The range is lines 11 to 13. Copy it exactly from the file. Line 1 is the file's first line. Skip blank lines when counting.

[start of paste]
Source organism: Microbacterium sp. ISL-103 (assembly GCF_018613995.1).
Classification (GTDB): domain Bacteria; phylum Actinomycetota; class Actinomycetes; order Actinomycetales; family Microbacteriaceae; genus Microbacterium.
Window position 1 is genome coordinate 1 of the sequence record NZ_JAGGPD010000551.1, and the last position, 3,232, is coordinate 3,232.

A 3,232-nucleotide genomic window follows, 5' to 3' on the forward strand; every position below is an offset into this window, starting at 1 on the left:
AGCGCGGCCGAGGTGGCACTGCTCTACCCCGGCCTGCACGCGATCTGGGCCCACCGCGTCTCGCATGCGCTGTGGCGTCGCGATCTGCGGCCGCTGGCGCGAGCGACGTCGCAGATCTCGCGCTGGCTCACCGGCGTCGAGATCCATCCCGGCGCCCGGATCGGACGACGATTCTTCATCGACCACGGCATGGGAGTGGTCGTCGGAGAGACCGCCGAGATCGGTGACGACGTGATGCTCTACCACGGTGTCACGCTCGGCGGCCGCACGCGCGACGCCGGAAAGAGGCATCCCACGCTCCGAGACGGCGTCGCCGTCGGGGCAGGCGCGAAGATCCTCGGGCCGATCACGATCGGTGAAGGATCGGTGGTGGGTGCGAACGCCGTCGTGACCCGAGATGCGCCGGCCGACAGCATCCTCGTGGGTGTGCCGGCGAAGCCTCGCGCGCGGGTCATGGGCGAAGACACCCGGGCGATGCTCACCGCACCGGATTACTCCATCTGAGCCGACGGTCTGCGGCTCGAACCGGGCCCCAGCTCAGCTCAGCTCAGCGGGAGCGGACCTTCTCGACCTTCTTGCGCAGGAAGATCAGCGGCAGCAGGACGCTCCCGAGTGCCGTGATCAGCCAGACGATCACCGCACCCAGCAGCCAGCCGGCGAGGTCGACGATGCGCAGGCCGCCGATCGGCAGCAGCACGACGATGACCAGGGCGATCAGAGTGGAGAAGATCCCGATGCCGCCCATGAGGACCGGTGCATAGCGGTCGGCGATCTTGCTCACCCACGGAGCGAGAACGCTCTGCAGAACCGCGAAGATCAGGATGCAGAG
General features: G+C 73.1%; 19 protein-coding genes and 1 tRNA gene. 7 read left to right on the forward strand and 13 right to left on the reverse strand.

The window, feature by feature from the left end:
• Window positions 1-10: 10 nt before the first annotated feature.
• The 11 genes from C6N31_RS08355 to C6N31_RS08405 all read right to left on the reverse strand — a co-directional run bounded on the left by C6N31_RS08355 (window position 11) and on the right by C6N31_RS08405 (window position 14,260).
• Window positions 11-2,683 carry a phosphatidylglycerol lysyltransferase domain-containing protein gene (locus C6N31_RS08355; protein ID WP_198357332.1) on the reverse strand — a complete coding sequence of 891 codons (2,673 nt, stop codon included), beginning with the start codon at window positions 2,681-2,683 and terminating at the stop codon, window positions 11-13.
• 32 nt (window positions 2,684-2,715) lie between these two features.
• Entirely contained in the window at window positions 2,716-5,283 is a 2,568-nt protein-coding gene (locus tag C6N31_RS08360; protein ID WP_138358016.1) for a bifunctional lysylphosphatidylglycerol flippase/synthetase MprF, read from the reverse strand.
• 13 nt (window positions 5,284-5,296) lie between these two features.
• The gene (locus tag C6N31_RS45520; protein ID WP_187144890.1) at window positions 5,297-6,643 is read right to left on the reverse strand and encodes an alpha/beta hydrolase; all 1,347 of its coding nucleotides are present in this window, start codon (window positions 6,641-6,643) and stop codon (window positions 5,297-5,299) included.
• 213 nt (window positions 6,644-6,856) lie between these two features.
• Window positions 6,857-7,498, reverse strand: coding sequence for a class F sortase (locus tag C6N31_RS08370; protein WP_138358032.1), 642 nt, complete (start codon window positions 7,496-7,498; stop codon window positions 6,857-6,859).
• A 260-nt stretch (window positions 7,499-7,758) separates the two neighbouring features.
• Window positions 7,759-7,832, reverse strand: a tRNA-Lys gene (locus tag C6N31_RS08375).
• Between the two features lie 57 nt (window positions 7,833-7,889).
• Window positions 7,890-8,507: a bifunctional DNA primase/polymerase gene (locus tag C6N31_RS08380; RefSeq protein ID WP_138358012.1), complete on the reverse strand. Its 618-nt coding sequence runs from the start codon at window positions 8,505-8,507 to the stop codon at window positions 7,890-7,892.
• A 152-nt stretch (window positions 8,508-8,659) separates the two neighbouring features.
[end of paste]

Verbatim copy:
• 32 nt (window positions 2,684-2,715) lie between these two features.
• Entirely contained in the window at window positions 2,716-5,283 is a 2,568-nt protein-coding gene (locus tag C6N31_RS08360; protein ID WP_138358016.1) for a bifunctional lysylphosphatidylglycerol flippase/synthetase MprF, read from the reverse strand.
• 13 nt (window positions 5,284-5,296) lie between these two features.